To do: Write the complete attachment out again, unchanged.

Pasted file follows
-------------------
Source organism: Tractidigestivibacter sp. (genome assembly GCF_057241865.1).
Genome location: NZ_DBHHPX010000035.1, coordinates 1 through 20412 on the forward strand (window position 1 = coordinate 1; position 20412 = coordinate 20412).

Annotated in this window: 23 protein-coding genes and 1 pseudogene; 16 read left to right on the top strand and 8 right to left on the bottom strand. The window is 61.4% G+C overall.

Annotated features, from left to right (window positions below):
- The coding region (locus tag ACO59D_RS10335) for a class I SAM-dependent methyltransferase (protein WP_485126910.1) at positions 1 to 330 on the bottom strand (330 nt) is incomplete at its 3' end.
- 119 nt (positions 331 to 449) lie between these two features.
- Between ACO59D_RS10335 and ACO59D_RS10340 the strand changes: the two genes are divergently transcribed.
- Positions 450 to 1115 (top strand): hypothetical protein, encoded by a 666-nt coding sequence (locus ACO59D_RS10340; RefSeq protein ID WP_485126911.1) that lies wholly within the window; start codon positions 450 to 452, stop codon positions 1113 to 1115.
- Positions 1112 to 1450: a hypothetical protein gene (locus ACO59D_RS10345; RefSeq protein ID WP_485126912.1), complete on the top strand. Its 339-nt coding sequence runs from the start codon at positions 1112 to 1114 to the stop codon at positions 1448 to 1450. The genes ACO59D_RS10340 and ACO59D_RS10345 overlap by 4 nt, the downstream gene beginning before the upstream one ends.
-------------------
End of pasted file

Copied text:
Source organism: Tractidigestivibacter sp. (genome assembly GCF_057241865.1).
Genome location: NZ_DBHHPX010000035.1, coordinates 1 through 20412 on the forward strand (window position 1 = coordinate 1; position 20412 = coordinate 20412).

Annotated in this window: 23 protein-coding genes and 1 pseudogene; 16 read left to right on the top strand and 8 right to left on the bottom strand. The window is 61.4% G+C overall.

Annotated features, from left to right (window positions below):
- The coding region (locus tag ACO59D_RS10335) for a class I SAM-dependent methyltransferase (protein WP_485126910.1) at positions 1 to 330 on the bottom strand (330 nt) is incomplete at its 3' end.
- 119 nt (positions 331 to 449) lie between these two features.
- Between ACO59D_RS10335 and ACO59D_RS10340 the strand changes: the two genes are divergently transcribed.
- Positions 450 to 1115 (top strand): hypothetical protein, encoded by a 666-nt coding sequence (locus ACO59D_RS10340; RefSeq protein ID WP_485126911.1) that lies wholly within the window; start codon positions 450 to 452, stop codon positions 1113 to 1115.
- Positions 1112 to 1450: a hypothetical protein gene (locus ACO59D_RS10345; RefSeq protein ID WP_485126912.1), complete on the top strand. Its 339-nt coding sequence runs from the start codon at positions 1112 to 1114 to the stop codon at positions 1448 to 1450. The genes ACO59D_RS10340 and ACO59D_RS10345 overlap by 4 nt, the downstream gene beginning before the upstream one ends.